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In this chapter, I propose three distinct purposes of multiple representations and suggest that these lead to different design principles and learning activities. Multiple representations can play a complementary role when learners exploit differences in their form and content by switching between and selecting the appropriate representation for the task at hand. Constraining benefits are achieved when learners can profit from the support of a familiar representation to understand a new and complex representation. Finally, if learners abstract across multiple representations, they can construct a deeper understanding of the nature of the representations and the domain they represent. This chapter updates a review of studies that have used multiple representations for these purposes and identifies some of the circumstances that influence the effectiveness of using multiple representations in these ways.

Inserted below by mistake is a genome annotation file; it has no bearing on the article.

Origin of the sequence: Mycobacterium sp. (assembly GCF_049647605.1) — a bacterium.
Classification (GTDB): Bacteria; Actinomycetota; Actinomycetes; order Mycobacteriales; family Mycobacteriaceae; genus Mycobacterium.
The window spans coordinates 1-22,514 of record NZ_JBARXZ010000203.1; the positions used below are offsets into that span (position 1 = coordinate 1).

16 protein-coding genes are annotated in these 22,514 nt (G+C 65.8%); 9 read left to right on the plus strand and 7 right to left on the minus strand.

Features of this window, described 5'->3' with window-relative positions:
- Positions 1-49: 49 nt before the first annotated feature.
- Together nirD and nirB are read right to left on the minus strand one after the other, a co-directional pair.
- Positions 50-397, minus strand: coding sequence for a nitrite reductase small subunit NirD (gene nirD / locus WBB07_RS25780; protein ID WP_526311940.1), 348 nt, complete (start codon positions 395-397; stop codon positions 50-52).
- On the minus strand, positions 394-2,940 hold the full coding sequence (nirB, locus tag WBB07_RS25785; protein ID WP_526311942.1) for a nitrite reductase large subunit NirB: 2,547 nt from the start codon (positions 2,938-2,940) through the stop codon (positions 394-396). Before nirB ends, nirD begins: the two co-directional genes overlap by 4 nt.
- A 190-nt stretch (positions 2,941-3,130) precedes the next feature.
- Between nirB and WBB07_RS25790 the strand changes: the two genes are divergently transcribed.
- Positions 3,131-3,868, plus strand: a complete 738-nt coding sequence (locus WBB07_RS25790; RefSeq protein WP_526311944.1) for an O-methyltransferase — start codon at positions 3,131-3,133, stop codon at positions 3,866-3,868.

This chapter reviews the guided discovery principle, according to which guidance should be given to students to ensure effective learning during scientific discovery in multimedia environments. At the heart of these environments often lies a computer simulation that students can use to discover scientific principles through experimentation. The chapter demonstrates the need for and effectiveness of particular types of guidance: process constraints, performance dashboard, prompts, heuristics, scaffolds, and direct presentation of information. Recent research findings that serve to exemplify this typology are discussed. This typology serves as an important first step toward the development of a cognitive theory of adaptive guidance that can determine the appropriate differentiation of instructional support based on the knowledge and skills of individual students. The design of future studies should build on the strengths of current research and avoid some of its weaknesses.